I had planned to do my usual workout on Saturday morning, which I am beginning to find boring due to how often I perform it. However, I heard about Open Dance Day through friends and an e-mail that I didn’t delete before reading, and I thought it sounded like a welcome change of pace for my morning routine. For someone who has little dancing experience, the thought of attending a dance class was slightly daunting. However, the day was advertised as an open, friendly environment for all dance levels, and that sounded inviting enough to me!
The class was an hour and a half long, and began with hip-hop, followed by improvisation, then modern, and finally, body massages. Jorge Piccole ’18 and Bry Newton ’16 lead the hip-hop segment of the class, teaching us steps across the floor before stringing them together in the routine. The routine was very upbeat, full of power and aggression, and very fun to move to. While the class certainly enjoyed learning the steps and the combination, the best part was the encouragement we received to add our own groove and be ourselves. Piccole and Newton emphasized the importance of feeling good and adding a piece of ourselves in the dance, and I found that keeping this in mind and incorporating it into the dance raised my confidence and happiness throughout the class.
After practicing the hip-hop combination a few times, Laura Pietropaoli ’17 took the floor and introduced the class to some improvisational dance. We formed groups of two, and while one partner provided direction, the other moved. For example, if one partner said, “dance like a leaf,” the other would move however they feel a leaf would move. The moves were completely up to the discretion of the dancer. I have never thought – or moved – in this way, and I absolutely loved it. The second type of exercise we did was of a similar nature, but instead one partner instructed the other which body part to lead with. If I told my partner, “right pinky finger,” she would lead with her right pinky, and let the movement flow through her body. The improv dancing was probably my favorite, due to the amount of freedom and the new way of thinking I experienced. It was scary, exhilarating, and interesting to improvise dancing, and I really would like to try it again.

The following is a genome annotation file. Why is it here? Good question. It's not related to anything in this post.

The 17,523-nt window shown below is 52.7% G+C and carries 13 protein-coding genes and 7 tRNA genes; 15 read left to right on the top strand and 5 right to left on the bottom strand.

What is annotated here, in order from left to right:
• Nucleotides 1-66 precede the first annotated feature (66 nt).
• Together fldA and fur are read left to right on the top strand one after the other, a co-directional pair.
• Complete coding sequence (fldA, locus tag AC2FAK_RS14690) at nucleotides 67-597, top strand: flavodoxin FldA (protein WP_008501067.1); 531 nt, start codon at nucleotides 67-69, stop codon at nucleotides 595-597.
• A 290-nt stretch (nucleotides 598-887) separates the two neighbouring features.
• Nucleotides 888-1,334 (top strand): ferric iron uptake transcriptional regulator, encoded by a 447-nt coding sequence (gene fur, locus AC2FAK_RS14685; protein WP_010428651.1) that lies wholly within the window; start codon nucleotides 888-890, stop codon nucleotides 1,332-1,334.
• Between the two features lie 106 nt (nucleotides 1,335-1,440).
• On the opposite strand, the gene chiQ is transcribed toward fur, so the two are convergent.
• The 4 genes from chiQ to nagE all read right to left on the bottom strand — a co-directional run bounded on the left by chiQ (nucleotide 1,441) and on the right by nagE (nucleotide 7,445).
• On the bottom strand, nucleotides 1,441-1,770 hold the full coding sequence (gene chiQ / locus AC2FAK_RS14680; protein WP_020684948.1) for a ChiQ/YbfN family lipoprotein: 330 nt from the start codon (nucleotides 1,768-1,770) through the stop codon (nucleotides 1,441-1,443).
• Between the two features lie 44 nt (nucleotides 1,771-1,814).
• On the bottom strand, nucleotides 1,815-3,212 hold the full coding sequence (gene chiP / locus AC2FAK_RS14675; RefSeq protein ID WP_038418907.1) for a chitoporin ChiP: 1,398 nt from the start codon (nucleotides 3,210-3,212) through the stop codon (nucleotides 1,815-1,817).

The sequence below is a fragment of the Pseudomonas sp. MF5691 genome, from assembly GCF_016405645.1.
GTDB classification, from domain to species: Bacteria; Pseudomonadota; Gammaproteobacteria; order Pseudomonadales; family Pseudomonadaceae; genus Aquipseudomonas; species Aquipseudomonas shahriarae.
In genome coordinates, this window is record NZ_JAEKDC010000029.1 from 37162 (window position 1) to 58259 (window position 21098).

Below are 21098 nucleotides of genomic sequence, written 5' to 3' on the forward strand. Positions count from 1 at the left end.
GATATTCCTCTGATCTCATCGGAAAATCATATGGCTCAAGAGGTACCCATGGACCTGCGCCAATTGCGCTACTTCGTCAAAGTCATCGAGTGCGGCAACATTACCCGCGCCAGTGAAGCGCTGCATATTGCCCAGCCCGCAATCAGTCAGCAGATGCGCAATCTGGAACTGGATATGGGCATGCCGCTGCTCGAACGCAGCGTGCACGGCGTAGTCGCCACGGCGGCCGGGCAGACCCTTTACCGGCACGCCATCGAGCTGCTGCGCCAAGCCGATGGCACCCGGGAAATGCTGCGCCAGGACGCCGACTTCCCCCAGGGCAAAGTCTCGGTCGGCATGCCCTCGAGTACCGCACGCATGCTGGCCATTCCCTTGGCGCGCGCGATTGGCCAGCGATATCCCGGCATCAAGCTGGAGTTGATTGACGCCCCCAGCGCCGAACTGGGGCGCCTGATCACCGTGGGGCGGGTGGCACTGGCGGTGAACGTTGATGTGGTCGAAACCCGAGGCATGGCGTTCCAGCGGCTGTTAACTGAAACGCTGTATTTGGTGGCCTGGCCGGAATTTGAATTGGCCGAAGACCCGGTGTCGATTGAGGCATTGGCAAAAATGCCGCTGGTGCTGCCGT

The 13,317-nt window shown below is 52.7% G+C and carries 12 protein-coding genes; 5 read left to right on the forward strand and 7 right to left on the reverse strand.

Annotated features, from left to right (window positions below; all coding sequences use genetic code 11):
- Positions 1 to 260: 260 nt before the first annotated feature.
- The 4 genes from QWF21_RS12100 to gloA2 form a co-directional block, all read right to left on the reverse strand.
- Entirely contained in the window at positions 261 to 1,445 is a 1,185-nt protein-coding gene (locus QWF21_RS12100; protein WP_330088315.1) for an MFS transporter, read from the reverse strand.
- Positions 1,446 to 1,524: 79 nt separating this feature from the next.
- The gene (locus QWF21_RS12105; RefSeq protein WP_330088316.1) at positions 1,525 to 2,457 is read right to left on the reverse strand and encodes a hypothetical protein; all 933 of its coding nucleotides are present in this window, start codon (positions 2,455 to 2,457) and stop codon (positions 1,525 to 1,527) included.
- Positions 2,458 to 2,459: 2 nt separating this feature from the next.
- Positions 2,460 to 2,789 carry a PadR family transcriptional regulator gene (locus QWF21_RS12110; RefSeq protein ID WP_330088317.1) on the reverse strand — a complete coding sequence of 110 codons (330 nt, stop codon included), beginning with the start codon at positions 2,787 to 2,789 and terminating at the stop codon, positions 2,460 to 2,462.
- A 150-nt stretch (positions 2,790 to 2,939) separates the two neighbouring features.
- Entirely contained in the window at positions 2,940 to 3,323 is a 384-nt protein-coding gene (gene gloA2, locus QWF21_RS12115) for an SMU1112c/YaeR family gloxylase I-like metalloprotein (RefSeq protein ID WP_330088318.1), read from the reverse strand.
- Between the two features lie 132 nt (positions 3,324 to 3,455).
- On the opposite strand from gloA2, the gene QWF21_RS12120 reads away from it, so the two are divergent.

Mary Anne Bodnar ’16 was kind enough to teach us a part of her preliminary research for her year-long modern dance thesis that she performed over Parents Weekend. “My thesis is a dance piece that explores the relationship between stand-up comedy and postmodern dance. What I showed was preliminary solo research using sound bytes from Aziz Ansari’s Netflix special ‘Live at Madison Square Garden’ and from ‘Women Who Kill,’ also a Netflix special. It will become a larger group work during the remainder of this year.”
We learned a segment of her dance that goes along to an Aziz Ansari stand-up about the troubles and anxieties that go hand in hand with pursuing someone romantically. The dance flowed very nicely, and really utilized the entirety of the stage and the body. “The choreography is intelligent, humorous, and immensely purposeful. It was elating to experience something I had just witnessed on stage in my own body, even if I didn’t have the modern dance training to satisfy its complexity,” Caleb Perlman ’19 said. We had improvised dancing to go along with a feeling, phrase, or idea, and here Bodnar had developed movements that she felt fit to what Ansari was saying. Yet, like Ansari’s words, the movements were not separate. Everything flowed so well. This also made me realize that I neither fully understood the depth and feeling of Ansari’s stand-up, nor the relationship between movements and stand-up like I thought I did. Actually doing it myself was a very different experience. I felt what Ansari was saying much more than I thought when I was simply listening to it.
The day ended with partner body-massages, which the class seemed to really enjoy. They dropped some barriers and felt very good on sore parts of the body. It was a great way to end an inclusive, educational, and enjoyable Open Dance Day. If you wish to attend one in the future, don’t worry! “Saturday was our first attempt at this event, and it definitely exceeded our expectations. We look forward to hosting more as the semester progresses,” Pietropaoli said.